By Andrea Hoffman, Collections Manager
On November 21, 1944, the B-29 “Snafuperbomber” with the 40th Bomb Group was attacked over Japan while approaching its target city of Omura. While badly damaged, the crewmembers managed to keep the B-29 airborne back across the China Sea. But when the aircraft’s usable fuel supply began to run low, the crew was forced to bail out over Japanese-occupied territory in eastern China, the order to jump coming from the aircraft commander as they approached a valley filled with rice paddies. 1st Lt. Floyd “Dick” Steiner, the aircraft’s navigator, was quickly rescued by local farmers and smuggled back to safety. Steiner kept his parachute and ripcord throughout the ordeal, and upon returning to his base in Chakulia, India a few days later, mailed it home to his wife, Majil, back in Eau Claire, Wisconsin. Along with the parachute came his request that she reuse the material to make a new dress for herself.
As Majil later recounted, “When the box arrived I opened it, and with amazement pulled out the roomful of nylon parachute.” As an only recently-developed synthetic reserved for military usage during the war, nylon was still a novelty in the mid-1940s. The silk-like panels were carefully taken apart by her and her friends so that the cloth could be reused for her gown design. Unfortunately, the dress would also require a sturdy lining fabric, something essentially unavailable given wartime limitations. Majil was not deterred, however, and sought help finding it from a fabric company in St. Paul, Minnesota. The company wound up taking an interest in her husband’s story and the dress project and soon mailed her several yards of the required lining material.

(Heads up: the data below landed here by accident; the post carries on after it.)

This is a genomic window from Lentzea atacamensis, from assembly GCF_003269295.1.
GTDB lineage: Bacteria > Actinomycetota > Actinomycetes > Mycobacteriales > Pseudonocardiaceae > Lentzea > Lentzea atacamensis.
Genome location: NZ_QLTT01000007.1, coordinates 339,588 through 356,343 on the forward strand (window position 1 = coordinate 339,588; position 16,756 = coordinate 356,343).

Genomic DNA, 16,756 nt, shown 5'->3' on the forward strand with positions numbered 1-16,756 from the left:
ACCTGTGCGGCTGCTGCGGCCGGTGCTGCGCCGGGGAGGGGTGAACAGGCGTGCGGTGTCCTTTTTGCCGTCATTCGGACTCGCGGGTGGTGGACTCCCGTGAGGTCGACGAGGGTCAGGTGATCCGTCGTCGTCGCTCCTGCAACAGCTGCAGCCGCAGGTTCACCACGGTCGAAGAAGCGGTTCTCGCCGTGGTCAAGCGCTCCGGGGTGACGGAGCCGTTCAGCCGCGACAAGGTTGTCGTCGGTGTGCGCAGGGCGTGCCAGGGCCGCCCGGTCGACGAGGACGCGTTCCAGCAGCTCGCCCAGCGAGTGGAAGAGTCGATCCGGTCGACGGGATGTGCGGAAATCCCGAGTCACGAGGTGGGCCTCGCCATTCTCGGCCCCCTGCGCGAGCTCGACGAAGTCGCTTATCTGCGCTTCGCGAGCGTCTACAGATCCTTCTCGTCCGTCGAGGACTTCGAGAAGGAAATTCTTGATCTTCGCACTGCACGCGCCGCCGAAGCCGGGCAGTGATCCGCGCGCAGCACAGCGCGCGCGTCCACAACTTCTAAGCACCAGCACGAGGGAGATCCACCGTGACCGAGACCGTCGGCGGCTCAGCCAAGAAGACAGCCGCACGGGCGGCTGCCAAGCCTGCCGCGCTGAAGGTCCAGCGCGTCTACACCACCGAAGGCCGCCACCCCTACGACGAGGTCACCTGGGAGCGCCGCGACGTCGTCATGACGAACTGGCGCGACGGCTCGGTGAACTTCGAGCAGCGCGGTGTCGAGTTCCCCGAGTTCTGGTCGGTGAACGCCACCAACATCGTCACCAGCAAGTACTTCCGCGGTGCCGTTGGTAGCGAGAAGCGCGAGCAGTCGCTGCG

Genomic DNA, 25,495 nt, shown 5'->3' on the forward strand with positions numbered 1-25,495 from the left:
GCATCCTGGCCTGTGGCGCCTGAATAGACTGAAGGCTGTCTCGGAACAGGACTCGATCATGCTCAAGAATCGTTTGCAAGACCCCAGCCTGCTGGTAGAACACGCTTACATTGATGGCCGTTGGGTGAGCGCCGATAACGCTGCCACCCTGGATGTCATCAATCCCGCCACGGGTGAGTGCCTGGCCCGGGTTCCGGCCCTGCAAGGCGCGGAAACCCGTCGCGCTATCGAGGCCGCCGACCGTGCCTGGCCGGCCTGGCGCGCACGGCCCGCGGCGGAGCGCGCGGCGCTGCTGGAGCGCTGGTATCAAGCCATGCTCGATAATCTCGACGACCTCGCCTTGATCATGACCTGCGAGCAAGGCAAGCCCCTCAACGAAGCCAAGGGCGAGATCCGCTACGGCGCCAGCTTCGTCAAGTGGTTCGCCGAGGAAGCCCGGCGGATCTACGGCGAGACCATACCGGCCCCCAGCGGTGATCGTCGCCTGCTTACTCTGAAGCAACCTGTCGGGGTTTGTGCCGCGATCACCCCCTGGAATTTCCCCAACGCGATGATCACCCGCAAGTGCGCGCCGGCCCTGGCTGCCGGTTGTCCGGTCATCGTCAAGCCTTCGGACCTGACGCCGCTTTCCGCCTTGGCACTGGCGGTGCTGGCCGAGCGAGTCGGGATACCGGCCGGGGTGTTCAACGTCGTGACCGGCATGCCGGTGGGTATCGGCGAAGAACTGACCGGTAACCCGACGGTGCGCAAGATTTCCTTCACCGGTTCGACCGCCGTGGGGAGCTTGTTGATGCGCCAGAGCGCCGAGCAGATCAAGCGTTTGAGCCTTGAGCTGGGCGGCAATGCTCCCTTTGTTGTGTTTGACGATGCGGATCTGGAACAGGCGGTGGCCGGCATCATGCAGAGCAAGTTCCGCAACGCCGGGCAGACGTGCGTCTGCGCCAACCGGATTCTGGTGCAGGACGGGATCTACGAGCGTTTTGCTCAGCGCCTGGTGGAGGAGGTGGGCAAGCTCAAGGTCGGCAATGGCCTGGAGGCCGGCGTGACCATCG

With the further assistance of an experienced dressmaker, as well as a rug maker who taught Majil how to braid the shoulder straps out of the parachute’s cords, her evening dress was completed in 1945. She had a portrait taken of her in the dress, and mailed it off to her husband in India. He carried the photograph of her wearing the life-saving parachute material on him for the rest of his tour. The couple, now married 71 years, has since moved out west, but recently returned the dress to its home state of Wisconsin by donating it to our museum’s permanent collection.